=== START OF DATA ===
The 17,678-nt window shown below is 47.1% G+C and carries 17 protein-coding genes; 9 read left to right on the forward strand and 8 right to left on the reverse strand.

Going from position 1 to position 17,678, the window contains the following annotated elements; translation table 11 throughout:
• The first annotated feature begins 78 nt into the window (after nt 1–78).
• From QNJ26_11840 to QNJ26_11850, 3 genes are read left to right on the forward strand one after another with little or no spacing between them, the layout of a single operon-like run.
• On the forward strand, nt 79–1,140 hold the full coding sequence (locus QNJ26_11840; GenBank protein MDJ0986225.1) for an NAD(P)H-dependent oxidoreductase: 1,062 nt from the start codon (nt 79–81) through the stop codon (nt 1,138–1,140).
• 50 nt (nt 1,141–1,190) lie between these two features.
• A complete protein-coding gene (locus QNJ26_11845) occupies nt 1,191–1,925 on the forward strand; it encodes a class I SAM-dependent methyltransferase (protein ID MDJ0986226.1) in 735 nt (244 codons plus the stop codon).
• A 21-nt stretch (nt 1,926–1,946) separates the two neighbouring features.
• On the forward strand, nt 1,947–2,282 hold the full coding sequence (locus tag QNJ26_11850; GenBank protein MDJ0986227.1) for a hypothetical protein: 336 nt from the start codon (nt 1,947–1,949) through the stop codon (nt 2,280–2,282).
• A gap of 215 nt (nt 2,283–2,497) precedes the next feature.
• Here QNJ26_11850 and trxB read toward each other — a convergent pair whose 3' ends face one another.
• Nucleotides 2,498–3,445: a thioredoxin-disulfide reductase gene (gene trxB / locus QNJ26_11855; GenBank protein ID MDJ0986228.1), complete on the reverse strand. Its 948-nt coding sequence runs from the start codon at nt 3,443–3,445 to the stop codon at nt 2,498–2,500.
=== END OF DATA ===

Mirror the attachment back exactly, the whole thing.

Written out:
The 17,678-nt window shown below is 47.1% G+C and carries 17 protein-coding genes; 9 read left to right on the forward strand and 8 right to left on the reverse strand.

Going from position 1 to position 17,678, the window contains the following annotated elements; translation table 11 throughout:
• The first annotated feature begins 78 nt into the window (after nt 1–78).
• From QNJ26_11840 to QNJ26_11850, 3 genes are read left to right on the forward strand one after another with little or no spacing between them, the layout of a single operon-like run.
• On the forward strand, nt 79–1,140 hold the full coding sequence (locus QNJ26_11840; GenBank protein MDJ0986225.1) for an NAD(P)H-dependent oxidoreductase: 1,062 nt from the start codon (nt 79–81) through the stop codon (nt 1,138–1,140).
• 50 nt (nt 1,141–1,190) lie between these two features.
• A complete protein-coding gene (locus QNJ26_11845) occupies nt 1,191–1,925 on the forward strand; it encodes a class I SAM-dependent methyltransferase (protein ID MDJ0986226.1) in 735 nt (244 codons plus the stop codon).
• A 21-nt stretch (nt 1,926–1,946) separates the two neighbouring features.
• On the forward strand, nt 1,947–2,282 hold the full coding sequence (locus tag QNJ26_11850; GenBank protein MDJ0986227.1) for a hypothetical protein: 336 nt from the start codon (nt 1,947–1,949) through the stop codon (nt 2,280–2,282).
• A gap of 215 nt (nt 2,283–2,497) precedes the next feature.
• Here QNJ26_11850 and trxB read toward each other — a convergent pair whose 3' ends face one another.
• Nucleotides 2,498–3,445: a thioredoxin-disulfide reductase gene (gene trxB / locus QNJ26_11855; GenBank protein ID MDJ0986228.1), complete on the reverse strand. Its 948-nt coding sequence runs from the start codon at nt 3,443–3,445 to the stop codon at nt 2,498–2,500.